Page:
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AJR Am J Roentgenol. 2013 Aug;201(2):419-26. doi: 10.2214/AJR.12.8655.

Periodic MRI lung volume assessment in fetuses with congenital diaphragmatic hernia: prediction of survival, need for ECMO, and development of chronic lung disease.

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Institute of Clinical Radiology and Nuclear Medicine, University Medical Center Mannheim, Medical Faculty Mannheim, University of Heidelberg, Theodor-Kutzer-Ufer 1-3, 68167 Mannheim, Germany.



The purpose of the study was to investigate the ability to predict survival, need for extracorporeal membrane oxygenation (ECMO), and incidence of chronic lung disease in patients with congenital diaphragmatic hernia in the context of a classification into three different times of gestation (< 28, 28-32, and > 32 weeks) by assessing the ratio between observed and expected MRI fetal lung volume.


The data analysis included 226 fetuses with congenital diaphragmatic hernia. MRI was performed at different times of gestation with a T2-weighted HASTE sequence. Receiver operating characteristic curve analysis was performed to investigate the prognostic value of assessment of the ratio between observed and expected MRI fetal lung volumes at different stages of fetal growth.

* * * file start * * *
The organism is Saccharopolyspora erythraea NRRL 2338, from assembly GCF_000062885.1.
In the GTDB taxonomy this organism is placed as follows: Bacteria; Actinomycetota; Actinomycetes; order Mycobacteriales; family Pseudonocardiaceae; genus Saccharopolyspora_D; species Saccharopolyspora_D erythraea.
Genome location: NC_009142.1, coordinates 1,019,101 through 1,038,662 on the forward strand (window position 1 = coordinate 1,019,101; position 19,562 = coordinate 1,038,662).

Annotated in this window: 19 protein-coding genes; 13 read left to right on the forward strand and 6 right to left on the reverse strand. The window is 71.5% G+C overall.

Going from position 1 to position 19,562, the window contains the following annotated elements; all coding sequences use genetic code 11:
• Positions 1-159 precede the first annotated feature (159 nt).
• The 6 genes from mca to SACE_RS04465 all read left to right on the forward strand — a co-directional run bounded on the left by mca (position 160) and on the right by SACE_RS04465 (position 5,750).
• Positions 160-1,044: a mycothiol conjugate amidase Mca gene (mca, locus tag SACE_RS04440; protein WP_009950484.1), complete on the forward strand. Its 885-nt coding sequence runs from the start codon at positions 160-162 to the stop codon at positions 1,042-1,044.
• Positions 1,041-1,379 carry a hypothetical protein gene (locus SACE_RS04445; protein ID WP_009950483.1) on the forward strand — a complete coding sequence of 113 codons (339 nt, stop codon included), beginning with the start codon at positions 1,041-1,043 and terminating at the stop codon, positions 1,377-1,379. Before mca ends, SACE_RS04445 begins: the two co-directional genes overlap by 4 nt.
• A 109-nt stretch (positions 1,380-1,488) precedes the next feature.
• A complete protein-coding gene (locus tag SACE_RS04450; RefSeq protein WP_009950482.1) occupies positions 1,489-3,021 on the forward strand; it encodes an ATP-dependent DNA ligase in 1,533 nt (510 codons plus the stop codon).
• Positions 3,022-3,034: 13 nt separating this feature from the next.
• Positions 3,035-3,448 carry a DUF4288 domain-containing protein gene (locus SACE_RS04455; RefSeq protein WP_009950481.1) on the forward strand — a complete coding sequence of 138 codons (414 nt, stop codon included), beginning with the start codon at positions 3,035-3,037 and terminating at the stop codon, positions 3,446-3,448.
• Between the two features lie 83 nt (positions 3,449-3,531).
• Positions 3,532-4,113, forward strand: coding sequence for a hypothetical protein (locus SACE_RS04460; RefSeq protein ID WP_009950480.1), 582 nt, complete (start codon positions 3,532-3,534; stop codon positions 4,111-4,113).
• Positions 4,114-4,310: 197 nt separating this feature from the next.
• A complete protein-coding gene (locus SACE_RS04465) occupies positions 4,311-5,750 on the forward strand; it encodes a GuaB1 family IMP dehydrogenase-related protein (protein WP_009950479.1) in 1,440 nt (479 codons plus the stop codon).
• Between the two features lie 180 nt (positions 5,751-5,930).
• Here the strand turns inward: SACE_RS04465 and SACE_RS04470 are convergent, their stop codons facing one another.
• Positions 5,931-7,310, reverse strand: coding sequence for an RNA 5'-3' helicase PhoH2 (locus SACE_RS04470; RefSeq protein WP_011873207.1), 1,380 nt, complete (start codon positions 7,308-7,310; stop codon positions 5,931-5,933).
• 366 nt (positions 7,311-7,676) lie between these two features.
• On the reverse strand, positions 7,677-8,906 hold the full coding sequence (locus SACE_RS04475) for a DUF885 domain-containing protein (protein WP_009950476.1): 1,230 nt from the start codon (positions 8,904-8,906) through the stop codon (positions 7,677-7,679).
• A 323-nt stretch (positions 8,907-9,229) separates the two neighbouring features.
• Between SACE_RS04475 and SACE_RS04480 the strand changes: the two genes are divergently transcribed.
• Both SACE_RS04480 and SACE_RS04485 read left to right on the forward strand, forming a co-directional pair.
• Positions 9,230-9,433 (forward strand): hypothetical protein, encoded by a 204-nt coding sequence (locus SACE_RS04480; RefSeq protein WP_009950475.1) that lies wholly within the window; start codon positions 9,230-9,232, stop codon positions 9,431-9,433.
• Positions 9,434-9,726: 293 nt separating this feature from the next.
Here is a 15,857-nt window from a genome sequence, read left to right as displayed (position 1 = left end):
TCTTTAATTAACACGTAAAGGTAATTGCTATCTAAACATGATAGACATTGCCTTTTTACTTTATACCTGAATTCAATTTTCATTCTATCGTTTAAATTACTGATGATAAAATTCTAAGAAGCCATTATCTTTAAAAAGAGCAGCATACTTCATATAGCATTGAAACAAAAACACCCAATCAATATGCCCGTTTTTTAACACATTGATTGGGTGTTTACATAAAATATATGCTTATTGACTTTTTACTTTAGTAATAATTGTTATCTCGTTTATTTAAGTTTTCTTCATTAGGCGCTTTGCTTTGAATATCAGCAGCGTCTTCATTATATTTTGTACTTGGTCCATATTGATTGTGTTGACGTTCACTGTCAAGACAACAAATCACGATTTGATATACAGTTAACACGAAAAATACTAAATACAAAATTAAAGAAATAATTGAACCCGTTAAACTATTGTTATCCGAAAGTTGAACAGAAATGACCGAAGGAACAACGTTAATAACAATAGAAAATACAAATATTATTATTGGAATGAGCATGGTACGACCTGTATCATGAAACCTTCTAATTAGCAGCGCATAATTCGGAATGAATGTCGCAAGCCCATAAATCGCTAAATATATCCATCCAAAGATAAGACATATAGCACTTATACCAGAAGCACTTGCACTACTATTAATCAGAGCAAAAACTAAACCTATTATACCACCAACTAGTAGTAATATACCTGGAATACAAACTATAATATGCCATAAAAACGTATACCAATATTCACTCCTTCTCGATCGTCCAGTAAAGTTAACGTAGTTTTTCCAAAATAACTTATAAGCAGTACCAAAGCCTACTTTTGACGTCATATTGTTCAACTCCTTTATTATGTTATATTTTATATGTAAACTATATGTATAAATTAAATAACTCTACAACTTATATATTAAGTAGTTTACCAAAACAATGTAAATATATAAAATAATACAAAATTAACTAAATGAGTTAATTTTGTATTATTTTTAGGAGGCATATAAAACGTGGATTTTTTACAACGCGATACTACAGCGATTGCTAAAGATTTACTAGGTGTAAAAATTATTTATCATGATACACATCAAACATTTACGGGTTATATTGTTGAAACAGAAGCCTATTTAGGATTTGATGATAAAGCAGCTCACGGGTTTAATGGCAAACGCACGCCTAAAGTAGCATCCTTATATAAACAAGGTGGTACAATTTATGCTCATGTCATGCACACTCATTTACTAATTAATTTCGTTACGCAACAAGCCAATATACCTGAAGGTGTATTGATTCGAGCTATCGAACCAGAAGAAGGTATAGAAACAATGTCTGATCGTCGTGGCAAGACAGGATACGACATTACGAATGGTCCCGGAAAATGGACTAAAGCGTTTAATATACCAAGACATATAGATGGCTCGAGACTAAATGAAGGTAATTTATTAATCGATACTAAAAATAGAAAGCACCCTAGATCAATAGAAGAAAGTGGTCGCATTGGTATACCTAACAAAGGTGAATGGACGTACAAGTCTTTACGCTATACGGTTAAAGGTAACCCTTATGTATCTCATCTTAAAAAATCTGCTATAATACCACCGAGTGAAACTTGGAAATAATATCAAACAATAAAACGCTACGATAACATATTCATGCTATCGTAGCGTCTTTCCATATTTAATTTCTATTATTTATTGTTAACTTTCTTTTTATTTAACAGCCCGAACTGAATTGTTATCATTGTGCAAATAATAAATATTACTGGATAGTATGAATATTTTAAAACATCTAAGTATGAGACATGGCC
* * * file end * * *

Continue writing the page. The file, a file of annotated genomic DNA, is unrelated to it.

For all reviewed times of gestation, the ratio between observed and expected MRI fetal lung volumes had almost equivalent statistically significant differences for neonatal survival (p ≤ 0.0029), need for ECMO therapy (p ≤ 0.0195), and development of chronic lung disease (p ≤ 0.0064). Results with high prognostic accuracy for early and for medium and late times in gestation also were obtained. Receiver operating characteristic analysis showed the highest area under the curve (≥ 0.819) for neonatal survival.


In patients with congenital diaphragmatic hernia, the relation between observed and expected MRI fetal lung volume is a valuable prognostic parameter for predicting neonatal mortality, morbidity represented by the development of chronic lung disease, and the need for ECMO therapy in early gestation (< 28 weeks) as well as later gestation with no statistically significant differences.

[Indexed for MEDLINE]

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